Alumni screenwriters team with Billy Crystal on "Parental Guidance"

 Billy Crystal with Lisa Addario '90 and Joe Syracuse '90

Billy Crystal with Lisa Addario '90 and Joe Syracuse '90

‌Success is hard to come by in Hollywood.

Screenwriters Lisa Addario ’90 and her husband, Joe Syracuse ’90, learned early on that it’s important to mark every accomplishment, no matter how small – usually with cake.

Now they have a big reason to celebrate.

Their first feature film, “Parental Guidance,” starring Billy Crystal as a washed-up baseball announcer and Bette Midler as his wife, was released in December. Reviews from movie-goers have been solid, and the film, with a production budget of $25 million, has already brought in $70 million. It even beat Tom Cruise’s “Jack Reacher” in its first weeks of release.

“The star power of the cast is unusual for a film of its size,” Syracuse said. “There wasn’t a lot of advertising, no billboards. And it didn’t have a premiere. But people went out and found it. They sought us out.”

The film, about the relationship between two 60-somethings and their three young grandchildren, struck a chord. When the grandparents are called on to care for the kids, the adults are confronted with a whole new way of parenting – one where the kids are often calling the shots. Naturally, conflicts arise.

“It’s been amazing to hear how people have connected with the story,” Syracuse said. “In it took me by surprise. It wasn’t something I was prepared for, but it meant a great deal to me.”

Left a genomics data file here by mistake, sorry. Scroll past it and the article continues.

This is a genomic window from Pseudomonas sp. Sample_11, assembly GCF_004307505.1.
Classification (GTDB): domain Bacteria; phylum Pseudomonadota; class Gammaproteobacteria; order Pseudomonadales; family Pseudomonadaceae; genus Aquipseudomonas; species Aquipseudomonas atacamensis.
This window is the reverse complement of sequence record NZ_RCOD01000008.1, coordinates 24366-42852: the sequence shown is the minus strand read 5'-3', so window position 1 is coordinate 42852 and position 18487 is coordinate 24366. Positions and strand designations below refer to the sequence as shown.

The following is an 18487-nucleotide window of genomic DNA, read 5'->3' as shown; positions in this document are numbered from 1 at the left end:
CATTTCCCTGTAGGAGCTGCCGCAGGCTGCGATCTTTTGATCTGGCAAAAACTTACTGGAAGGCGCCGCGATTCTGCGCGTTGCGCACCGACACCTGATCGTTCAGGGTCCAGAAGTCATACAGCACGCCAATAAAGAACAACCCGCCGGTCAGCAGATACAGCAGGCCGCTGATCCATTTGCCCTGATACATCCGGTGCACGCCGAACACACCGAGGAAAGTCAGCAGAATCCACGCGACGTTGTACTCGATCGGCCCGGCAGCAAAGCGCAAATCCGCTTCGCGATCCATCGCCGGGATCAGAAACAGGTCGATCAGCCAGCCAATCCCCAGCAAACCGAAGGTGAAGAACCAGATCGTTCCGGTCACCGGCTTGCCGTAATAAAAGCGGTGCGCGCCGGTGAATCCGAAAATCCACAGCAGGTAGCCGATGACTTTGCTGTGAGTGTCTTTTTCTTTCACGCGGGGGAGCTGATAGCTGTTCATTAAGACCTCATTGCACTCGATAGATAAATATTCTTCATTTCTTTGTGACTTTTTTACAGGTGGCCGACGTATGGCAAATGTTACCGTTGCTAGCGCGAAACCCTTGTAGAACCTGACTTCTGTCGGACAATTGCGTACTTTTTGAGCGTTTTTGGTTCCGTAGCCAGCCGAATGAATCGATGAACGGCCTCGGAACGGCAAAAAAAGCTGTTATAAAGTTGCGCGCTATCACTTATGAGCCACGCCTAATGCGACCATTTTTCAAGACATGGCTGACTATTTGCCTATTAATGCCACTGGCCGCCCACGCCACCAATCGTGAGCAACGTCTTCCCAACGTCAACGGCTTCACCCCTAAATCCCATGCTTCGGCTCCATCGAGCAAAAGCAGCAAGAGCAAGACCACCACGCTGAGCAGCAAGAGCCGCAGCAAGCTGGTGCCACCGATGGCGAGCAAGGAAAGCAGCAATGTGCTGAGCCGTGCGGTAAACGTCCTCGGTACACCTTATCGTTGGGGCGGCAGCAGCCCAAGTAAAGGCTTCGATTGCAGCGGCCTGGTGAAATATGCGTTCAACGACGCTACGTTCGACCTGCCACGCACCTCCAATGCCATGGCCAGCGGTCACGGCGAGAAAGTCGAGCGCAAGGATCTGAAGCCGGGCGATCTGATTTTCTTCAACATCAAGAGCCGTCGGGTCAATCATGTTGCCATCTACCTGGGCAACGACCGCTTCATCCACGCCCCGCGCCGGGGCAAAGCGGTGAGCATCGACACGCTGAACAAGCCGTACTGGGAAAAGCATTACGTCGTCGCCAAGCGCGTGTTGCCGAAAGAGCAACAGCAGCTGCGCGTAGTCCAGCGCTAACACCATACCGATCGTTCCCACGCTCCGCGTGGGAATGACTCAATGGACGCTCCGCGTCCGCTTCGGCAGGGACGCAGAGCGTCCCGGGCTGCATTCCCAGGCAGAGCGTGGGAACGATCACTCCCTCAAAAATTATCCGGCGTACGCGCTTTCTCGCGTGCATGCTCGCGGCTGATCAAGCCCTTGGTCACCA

View the trailer for “Parental Guidance.”

Parental Guidance PosterThe idea for the script was Crystal’s; it took Addario and Syracuse five years to write. The parents of two kids themselves, they culled many of the film’s funniest moments from their own lives and the lives of their friends and neighbors in Los Angeles’ Silver Lake neighborhood.

The couple met during freshman orientation and have been in Hollywood ever since. They have worked together on numerous television pilots, film treatments and independent films, including the well-received “Lover Girl,” which debuted at the Toronto Film Festival.

Next up for them is a smaller film that they co-wrote about women’s beach volleyball. Syracuse laughs that he’d love the opportunity to pen a sequel to “Parental Guidance.”

“Here in Hollywood, you have to have 10 things going to really make it work,” he said. “But we like it that way. We’re here because we have stories to tell.”

That will, of course, mean more cake.